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Shoulders hunched, head lolling, eyes averted...

(I really am listening) Trying to understand Lugbara body language.

rain 25 °C

They say that our body language (facial expressions, gestures and postures) accounts for 55% of how we communicate our feelings to one another. It’s incredible that in this case, what we actually say accounts for only 7% of how we communicate, the other 38% is through the tone we use when we speak.

This means that our body language often gives us away. We say 'you can tell she liked him' or 'he seemed shady' or 'he seemed friendly' from the way that someone is acting. Detectives watch for suspicious behaviour at airports to catch terrorists or to decide if someone might be lying under interrogation. . In the Boston marathon bombing, people later realised that the bombers carrying backpacks were acting very differently to the rest of the crowd watching the race that day. This should have given them away if anyone was paying attention.

In Lifeskills class at the YWAM base on a Wednesday morning, I teach such things as positive body language as part of good communication. For example, it means learning how to actively listen to someone by holding good eye contact, nodding, saying 'mmm-hmm' and even mirroring the other's posture. Being confident when speaking to someone shows that you have nothing to hide. Standing with your feet pointing towards the person who you are talking with shows that you are really engaged with them.

In the African context, however, body language is a completely different thing. Instead of being seen as assertive, a woman who looks into the eyes of a man when she is speaking is seen as rude and 'bad mannered'. A woman who wants to speak to the man or serve him food will kneel down. To show respect to someone older, men and women will avert their gaze and bow slightly, and shake hands while one arm touches the other. Children here curtsy as they shake hands with an older person (Amelie is already doing this, we didn’t prompt her!). Putting your hands on your head shows that you are in mourning. In conversation, friends will sit next to one another and chat without looking at each other. A man who goes for a potential job will show a very submissive body posture, it isn't right for him to come across as confident. Social hierarchy plays a very prominent role in the way people interact.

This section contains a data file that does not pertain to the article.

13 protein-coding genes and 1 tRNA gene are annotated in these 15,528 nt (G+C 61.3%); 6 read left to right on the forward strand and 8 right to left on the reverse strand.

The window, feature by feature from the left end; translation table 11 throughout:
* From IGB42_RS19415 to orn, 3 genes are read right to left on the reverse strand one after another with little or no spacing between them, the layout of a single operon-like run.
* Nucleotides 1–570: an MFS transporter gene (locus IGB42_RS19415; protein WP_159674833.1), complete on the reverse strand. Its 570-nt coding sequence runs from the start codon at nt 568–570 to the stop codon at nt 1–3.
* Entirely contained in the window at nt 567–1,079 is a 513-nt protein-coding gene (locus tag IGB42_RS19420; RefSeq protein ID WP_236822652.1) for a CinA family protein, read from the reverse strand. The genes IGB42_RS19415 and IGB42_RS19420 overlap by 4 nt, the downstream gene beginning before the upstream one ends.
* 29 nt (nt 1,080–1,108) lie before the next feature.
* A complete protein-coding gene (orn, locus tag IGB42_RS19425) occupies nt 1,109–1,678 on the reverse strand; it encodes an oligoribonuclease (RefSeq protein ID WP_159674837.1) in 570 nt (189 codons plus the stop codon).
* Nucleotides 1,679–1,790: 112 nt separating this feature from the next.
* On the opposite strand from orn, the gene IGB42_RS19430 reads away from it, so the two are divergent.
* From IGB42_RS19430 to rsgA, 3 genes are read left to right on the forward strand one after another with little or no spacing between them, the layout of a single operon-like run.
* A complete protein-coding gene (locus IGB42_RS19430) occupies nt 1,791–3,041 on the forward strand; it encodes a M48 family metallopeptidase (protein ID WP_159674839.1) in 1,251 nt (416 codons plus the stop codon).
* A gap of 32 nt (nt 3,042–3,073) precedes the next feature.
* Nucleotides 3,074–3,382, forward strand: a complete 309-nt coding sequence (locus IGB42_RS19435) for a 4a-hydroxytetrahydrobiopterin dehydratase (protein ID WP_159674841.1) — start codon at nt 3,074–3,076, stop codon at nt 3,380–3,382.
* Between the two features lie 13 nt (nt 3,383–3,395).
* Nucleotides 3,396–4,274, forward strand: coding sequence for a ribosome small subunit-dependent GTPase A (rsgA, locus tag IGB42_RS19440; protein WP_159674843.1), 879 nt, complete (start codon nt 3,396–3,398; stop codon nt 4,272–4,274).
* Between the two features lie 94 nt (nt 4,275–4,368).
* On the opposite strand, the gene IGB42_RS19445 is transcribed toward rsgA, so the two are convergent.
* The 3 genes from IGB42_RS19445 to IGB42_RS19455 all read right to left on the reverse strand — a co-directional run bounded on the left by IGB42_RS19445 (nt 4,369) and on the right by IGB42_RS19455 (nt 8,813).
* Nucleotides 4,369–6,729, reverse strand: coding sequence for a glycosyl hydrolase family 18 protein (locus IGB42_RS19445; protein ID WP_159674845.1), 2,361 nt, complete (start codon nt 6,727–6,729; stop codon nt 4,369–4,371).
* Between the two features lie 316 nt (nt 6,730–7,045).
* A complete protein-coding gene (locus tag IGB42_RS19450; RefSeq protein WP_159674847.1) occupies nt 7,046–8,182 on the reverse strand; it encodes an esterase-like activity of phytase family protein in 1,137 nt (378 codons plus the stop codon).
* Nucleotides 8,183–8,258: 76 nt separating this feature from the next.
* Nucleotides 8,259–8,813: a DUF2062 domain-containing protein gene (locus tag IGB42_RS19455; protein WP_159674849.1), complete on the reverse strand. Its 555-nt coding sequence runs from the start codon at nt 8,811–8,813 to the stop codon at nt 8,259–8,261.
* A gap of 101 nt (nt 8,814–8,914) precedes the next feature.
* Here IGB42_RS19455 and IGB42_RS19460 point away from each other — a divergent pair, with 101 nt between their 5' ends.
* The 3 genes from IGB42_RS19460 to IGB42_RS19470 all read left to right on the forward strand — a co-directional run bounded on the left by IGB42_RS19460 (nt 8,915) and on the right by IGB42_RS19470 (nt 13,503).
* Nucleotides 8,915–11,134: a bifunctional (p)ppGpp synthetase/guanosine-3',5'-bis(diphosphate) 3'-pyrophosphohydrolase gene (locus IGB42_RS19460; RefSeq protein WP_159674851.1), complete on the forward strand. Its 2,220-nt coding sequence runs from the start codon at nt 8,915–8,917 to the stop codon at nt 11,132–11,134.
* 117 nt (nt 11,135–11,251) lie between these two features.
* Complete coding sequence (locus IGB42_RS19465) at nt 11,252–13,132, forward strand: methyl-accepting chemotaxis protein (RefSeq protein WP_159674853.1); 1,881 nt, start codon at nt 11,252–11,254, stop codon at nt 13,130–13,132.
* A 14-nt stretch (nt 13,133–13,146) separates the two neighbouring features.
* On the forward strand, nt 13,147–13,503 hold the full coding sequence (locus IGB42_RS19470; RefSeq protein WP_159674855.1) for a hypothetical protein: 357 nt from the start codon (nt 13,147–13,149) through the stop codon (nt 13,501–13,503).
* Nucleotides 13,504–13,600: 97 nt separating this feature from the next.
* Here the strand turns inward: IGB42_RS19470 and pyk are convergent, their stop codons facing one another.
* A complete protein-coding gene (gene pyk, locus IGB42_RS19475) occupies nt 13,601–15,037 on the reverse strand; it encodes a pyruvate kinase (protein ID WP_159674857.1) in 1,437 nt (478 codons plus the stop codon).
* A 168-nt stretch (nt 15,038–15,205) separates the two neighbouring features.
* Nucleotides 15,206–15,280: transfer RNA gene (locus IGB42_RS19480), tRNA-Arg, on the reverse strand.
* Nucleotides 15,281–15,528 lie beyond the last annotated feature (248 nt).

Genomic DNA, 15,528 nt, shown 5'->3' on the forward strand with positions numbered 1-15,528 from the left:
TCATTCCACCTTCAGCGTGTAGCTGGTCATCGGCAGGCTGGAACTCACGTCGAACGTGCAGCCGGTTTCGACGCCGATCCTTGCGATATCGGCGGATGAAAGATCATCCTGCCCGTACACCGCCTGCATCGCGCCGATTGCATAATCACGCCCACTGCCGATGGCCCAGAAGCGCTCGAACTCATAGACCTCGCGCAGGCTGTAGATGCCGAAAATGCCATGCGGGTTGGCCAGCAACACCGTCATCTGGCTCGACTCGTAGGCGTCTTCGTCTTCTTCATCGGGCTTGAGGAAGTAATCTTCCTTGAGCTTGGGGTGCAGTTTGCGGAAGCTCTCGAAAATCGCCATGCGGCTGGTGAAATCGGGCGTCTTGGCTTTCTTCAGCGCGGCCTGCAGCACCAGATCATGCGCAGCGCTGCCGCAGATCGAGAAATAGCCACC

When I teach Lifeskills in this context, I find it very frustrating. Students in a class give a great respect to the teacher by keeping quiet, having their heads bowed and averting their gaze. To me, therefore, they seem very disengaged, bored and disinterested. It’s really annoying and demoralising! And anyway, my teaching flies right in the face of culture. One lady in the group who shows more assertive body posture to men (such as looking them in the eye) has been labelled by her husband’s friends as ‘stubborn’.
Former classmates looking disinterested

Former classmates looking disinterested

Bored?

Bored?


While doing teacher training class recently, Emma was asking a student to demonstrate a ‘sad’ posture. Asking the class what the girl was communicating with her head bowed, hands in pockets and slouched shoulders, the class was silent for a long time. Eventually, the boldest in the class spoke up “She is telling us she wants sex”! It is therefore very easy to make a wrong impression or misinterpret someone…

The Western way of doing things is so different to the Lugbara context in so many aspects. Parenting, marriage and communication are opposite. Culture and worldview have much to say about how society works and our culture's views are very different!

It also brings home to me how often we Westerners can come across as rude, forthright and abrasive in a culture which can display much more deference in many social situations. Western women in Africa, emancipated as they are in the West, are especially prone to mis-understandings.

We chose to come and work in Uganda in the hope of making a difference in small ways amongst those that are suffering, however such deep-rooted cultural differences such as those in communication and body language can bring unexpected challenges and misunderstandings.
Who knows what we have said with our bodies without realising it?

Posted by africraigs 11:22 Archived in Uganda

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